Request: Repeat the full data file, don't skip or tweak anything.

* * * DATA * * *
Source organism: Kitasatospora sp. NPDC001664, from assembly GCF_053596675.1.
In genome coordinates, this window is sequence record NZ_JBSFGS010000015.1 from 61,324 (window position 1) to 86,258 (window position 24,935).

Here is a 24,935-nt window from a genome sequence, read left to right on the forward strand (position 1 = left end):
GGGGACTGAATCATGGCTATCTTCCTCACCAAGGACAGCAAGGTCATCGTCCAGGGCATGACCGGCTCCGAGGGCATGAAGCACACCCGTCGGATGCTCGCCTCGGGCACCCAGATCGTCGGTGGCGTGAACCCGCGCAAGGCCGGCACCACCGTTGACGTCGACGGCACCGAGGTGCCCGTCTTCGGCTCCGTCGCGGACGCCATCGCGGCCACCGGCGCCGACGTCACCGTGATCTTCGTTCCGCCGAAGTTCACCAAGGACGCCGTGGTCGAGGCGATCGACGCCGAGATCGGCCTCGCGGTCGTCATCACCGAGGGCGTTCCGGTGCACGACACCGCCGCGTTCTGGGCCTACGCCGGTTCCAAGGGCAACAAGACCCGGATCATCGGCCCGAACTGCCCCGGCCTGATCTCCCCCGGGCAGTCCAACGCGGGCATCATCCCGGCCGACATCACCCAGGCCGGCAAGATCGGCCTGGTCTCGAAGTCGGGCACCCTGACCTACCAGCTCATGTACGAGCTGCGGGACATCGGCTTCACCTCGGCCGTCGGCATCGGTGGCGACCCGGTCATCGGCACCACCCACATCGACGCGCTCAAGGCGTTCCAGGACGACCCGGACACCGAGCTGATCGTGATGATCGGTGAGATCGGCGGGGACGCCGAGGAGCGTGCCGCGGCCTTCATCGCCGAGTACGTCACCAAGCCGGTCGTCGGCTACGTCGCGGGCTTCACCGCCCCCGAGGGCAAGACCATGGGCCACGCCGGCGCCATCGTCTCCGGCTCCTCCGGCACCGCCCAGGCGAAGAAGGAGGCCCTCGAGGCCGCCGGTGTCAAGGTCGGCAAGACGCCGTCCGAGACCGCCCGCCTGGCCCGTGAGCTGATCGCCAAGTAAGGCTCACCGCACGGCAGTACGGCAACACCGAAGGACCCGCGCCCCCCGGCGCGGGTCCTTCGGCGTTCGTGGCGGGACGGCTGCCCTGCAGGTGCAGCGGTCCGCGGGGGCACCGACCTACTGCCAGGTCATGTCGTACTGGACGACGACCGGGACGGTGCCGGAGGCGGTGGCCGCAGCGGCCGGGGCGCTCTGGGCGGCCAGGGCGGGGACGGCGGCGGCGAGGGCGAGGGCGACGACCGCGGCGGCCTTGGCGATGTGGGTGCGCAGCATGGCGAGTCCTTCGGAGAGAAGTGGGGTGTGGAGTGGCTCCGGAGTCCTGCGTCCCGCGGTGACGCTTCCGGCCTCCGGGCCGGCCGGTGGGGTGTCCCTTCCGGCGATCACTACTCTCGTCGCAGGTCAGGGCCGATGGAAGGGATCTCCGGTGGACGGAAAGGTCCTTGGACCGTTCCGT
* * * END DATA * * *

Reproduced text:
Source organism: Kitasatospora sp. NPDC001664, from assembly GCF_053596675.1.
In genome coordinates, this window is sequence record NZ_JBSFGS010000015.1 from 61,324 (window position 1) to 86,258 (window position 24,935).

Here is a 24,935-nt window from a genome sequence, read left to right on the forward strand (position 1 = left end):
GGGGACTGAATCATGGCTATCTTCCTCACCAAGGACAGCAAGGTCATCGTCCAGGGCATGACCGGCTCCGAGGGCATGAAGCACACCCGTCGGATGCTCGCCTCGGGCACCCAGATCGTCGGTGGCGTGAACCCGCGCAAGGCCGGCACCACCGTTGACGTCGACGGCACCGAGGTGCCCGTCTTCGGCTCCGTCGCGGACGCCATCGCGGCCACCGGCGCCGACGTCACCGTGATCTTCGTTCCGCCGAAGTTCACCAAGGACGCCGTGGTCGAGGCGATCGACGCCGAGATCGGCCTCGCGGTCGTCATCACCGAGGGCGTTCCGGTGCACGACACCGCCGCGTTCTGGGCCTACGCCGGTTCCAAGGGCAACAAGACCCGGATCATCGGCCCGAACTGCCCCGGCCTGATCTCCCCCGGGCAGTCCAACGCGGGCATCATCCCGGCCGACATCACCCAGGCCGGCAAGATCGGCCTGGTCTCGAAGTCGGGCACCCTGACCTACCAGCTCATGTACGAGCTGCGGGACATCGGCTTCACCTCGGCCGTCGGCATCGGTGGCGACCCGGTCATCGGCACCACCCACATCGACGCGCTCAAGGCGTTCCAGGACGACCCGGACACCGAGCTGATCGTGATGATCGGTGAGATCGGCGGGGACGCCGAGGAGCGTGCCGCGGCCTTCATCGCCGAGTACGTCACCAAGCCGGTCGTCGGCTACGTCGCGGGCTTCACCGCCCCCGAGGGCAAGACCATGGGCCACGCCGGCGCCATCGTCTCCGGCTCCTCCGGCACCGCCCAGGCGAAGAAGGAGGCCCTCGAGGCCGCCGGTGTCAAGGTCGGCAAGACGCCGTCCGAGACCGCCCGCCTGGCCCGTGAGCTGATCGCCAAGTAAGGCTCACCGCACGGCAGTACGGCAACACCGAAGGACCCGCGCCCCCCGGCGCGGGTCCTTCGGCGTTCGTGGCGGGACGGCTGCCCTGCAGGTGCAGCGGTCCGCGGGGGCACCGACCTACTGCCAGGTCATGTCGTACTGGACGACGACCGGGACGGTGCCGGAGGCGGTGGCCGCAGCGGCCGGGGCGCTCTGGGCGGCCAGGGCGGGGACGGCGGCGGCGAGGGCGAGGGCGACGACCGCGGCGGCCTTGGCGATGTGGGTGCGCAGCATGGCGAGTCCTTCGGAGAGAAGTGGGGTGTGGAGTGGCTCCGGAGTCCTGCGTCCCGCGGTGACGCTTCCGGCCTCCGGGCCGGCCGGTGGGGTGTCCCTTCCGGCGATCACTACTCTCGTCGCAGGTCAGGGCCGATGGAAGGGATCTCCGGTGGACGGAAAGGTCCTTGGACCGTTCCGT